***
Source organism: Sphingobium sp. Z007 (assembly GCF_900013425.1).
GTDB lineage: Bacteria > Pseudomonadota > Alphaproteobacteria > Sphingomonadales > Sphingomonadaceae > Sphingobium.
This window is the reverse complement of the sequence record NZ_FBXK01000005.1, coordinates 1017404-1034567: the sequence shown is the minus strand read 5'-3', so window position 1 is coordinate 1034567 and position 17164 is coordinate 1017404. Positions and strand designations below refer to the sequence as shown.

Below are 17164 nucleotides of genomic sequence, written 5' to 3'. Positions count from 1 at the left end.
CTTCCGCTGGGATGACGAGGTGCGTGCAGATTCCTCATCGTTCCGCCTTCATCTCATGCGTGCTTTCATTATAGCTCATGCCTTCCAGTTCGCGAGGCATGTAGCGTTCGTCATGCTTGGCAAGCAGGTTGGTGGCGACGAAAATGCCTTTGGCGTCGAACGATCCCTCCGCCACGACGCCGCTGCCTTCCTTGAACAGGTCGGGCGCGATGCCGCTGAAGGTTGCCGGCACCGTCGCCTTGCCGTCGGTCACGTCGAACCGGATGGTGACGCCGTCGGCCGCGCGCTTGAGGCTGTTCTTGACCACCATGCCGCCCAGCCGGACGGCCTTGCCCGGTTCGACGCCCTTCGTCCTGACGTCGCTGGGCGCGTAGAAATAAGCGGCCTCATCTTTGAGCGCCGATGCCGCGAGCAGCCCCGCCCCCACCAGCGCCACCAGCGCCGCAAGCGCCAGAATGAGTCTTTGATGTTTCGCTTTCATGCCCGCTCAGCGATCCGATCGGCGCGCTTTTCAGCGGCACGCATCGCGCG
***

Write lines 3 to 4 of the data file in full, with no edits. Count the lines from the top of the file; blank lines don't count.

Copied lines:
This window is the reverse complement of the sequence record NZ_FBXK01000005.1, coordinates 1017404-1034567: the sequence shown is the minus strand read 5'-3', so window position 1 is coordinate 1034567 and position 17164 is coordinate 1017404. Positions and strand designations below refer to the sequence as shown.

Below are 17164 nucleotides of genomic sequence, written 5' to 3'. Positions count from 1 at the left end.